After strong protests, the publication of Woody Allen's autobiography was cancelled in the US. The book is still scheduled for release in Germany by Rowohlt. Some of the publisher's own authors object.
Authors with a high name recognition factor at the Rowohlt Publishing House in Hamburg, including Sascha Lobo, Margarete Stokowski, Till Raether and Sven Stricker, have protested the release of the German version of Hollywood director Woody Allen's controversial autobiography.
"The book of a man who has never convincingly addressed his daughter's allegations should have no place with a publisher for whom we write with pleasure and great dedication," they wrote in a open letter.
While declaring that the authors were not expressly seeking to prevent the book's release, they wrote, "Woody Allen does not lack means of communication. But Rowohlt shouldn't have to support him."
The expressed concern that the facts in Allen's memoir had bot been properly checked "in accordance with standard practice" ahead of the book's publication. The signatories of the letter see this way of proceeding as "unethical and [it] reveals a lack of concern for the
interests of the victims of sexual assault."
Release of Allen's autobiography put on hold
Bowing to massive public protest, Allen's publisher Hachette Book Group in New York has already cancelled his memoir, Apropos of Nothing, scheduled for release on April 7, 2020. One of the major publishing houses in the US, Hachette has stellar authors like David Foster Wallace and J.K. Rowling in its catalog.
A spokeswoman for the publisher called the decision to abort the book's release "difficult," adding, "We take our relationships with authors very seriously, and do not cancel books lightly." But internal discussions had led to the decision that the publication was "no longer viable."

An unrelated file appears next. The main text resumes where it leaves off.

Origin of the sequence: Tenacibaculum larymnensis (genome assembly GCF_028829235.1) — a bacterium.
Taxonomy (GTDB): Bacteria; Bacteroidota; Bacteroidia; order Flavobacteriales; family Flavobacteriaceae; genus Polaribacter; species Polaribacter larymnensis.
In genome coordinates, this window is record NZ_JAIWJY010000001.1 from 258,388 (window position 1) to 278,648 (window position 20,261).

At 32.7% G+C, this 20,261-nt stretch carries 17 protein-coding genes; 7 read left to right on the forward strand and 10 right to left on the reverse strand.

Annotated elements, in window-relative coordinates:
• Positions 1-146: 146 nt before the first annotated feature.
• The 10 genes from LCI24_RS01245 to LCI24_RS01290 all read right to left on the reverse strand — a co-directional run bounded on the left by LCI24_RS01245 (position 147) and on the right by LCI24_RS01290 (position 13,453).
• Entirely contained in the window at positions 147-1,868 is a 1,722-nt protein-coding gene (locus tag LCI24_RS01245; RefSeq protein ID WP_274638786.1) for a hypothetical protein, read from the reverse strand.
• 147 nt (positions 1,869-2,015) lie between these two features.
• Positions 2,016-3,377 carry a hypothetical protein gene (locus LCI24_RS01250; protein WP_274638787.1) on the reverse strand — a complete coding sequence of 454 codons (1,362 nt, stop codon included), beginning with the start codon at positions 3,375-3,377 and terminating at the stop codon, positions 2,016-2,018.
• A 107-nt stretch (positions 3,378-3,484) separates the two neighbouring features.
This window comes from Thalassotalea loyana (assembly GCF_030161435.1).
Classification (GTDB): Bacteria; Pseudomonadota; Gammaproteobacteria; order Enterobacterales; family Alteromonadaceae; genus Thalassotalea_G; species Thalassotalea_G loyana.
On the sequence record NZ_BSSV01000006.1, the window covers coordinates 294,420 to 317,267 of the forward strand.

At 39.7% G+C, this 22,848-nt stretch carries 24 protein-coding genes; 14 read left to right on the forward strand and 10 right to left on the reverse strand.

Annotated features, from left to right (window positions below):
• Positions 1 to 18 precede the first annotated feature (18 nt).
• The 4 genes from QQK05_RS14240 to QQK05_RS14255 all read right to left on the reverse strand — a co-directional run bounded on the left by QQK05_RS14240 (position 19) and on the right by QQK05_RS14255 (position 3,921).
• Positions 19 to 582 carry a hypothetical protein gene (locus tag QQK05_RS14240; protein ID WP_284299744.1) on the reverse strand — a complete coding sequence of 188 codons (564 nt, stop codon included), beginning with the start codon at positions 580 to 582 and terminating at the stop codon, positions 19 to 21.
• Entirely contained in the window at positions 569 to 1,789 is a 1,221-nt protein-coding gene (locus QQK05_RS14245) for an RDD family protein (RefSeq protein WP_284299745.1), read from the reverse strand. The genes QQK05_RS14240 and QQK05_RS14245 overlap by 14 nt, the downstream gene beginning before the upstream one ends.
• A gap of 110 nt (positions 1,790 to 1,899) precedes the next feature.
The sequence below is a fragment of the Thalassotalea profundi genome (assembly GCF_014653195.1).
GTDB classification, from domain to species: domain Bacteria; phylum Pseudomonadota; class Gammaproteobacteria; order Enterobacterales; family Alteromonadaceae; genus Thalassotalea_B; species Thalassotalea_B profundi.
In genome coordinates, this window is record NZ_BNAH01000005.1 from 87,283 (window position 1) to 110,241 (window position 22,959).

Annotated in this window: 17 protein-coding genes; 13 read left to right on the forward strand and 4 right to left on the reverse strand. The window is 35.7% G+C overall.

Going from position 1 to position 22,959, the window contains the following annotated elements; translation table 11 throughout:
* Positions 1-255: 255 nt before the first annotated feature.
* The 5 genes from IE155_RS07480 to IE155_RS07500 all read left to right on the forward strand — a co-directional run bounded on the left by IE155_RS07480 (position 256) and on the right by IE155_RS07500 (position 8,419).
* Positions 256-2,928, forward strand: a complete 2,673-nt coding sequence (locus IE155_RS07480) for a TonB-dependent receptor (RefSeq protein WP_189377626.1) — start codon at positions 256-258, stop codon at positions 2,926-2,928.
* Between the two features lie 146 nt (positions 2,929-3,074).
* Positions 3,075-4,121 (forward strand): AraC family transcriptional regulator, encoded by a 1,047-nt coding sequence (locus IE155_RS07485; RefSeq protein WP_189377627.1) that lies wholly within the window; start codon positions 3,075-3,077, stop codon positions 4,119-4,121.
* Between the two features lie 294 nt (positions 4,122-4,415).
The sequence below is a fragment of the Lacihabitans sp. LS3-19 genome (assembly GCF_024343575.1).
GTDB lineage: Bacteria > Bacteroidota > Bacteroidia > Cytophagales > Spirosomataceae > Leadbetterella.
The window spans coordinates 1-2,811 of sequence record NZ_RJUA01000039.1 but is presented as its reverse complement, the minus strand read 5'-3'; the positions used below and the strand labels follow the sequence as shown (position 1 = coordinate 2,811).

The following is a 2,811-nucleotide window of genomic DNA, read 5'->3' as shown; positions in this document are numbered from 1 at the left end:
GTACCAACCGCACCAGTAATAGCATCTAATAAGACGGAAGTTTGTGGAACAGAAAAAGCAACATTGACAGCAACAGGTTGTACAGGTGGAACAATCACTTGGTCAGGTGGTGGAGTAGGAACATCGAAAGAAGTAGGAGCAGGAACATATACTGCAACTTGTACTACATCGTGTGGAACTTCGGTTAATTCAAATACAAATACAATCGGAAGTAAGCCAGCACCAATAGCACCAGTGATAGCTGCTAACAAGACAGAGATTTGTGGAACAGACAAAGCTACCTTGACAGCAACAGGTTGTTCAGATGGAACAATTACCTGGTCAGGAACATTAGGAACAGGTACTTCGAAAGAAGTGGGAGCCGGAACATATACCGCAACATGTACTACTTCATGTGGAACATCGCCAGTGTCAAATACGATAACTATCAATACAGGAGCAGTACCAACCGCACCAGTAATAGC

Protests led to cancellation
Seventy employees walked out of their offices on March 5 to protest against the book in front of Hachette's office building, accusing management of ignoring the allegations of sexual abuse against the prominent director and most of all, the victims' suffering.
The demonstrators expressed support for Ronan Farrow. The son of Woody Allen and actress Mia Farrow, whose own bestselling book, Catch and Kill, was published by Hachette imprint Little, Brown and Company, lashed out at the publisher's decision to release his father's memoir.
With his research and reports of the sexual misdeeds of Hollywood producer Harvey Weinstein, the 32-year-old journalist had helped initiate the #MeToo movement. Unlike his brother Moses, Ronan has taken his mother's side in her dispute with Allen.
Woody Allen not charged
First erupting in 1992 in the battle for custody of their three children, judges at the time had concluded that the allegation of sexual abuse against Woody Allen had not been proven. Farrow had accused Allen of having sexually abused their adoptive daughter Dylan, now 34, when she was seven years old. Allen repeatedly denied the allegations.
Family photo from happier times: Woody Allen and Mia Farrow with their adopted daughter Dylan (left) and baby Ronan in 1988
Interviewed in Paris in the summer of 2019, Allen was asked whether his turbulent life might not be the material of a thousand-page biography. With typical understatement, he replied, "Absolutely not. It's not interesting enough for that."
Now the controversial memoir has been written, and despite Hachette's cancellation, it is set to be published in different languages — including in German.
There might however be delays: A spokeswoman for Hamburg's Rowohlt Publishing House said on Monday that it was not clear yet whether the April 7 publication date would be met, as Hachette had returned the rights to the author. Rowohlt was clearing up its legal position on the rights, she added.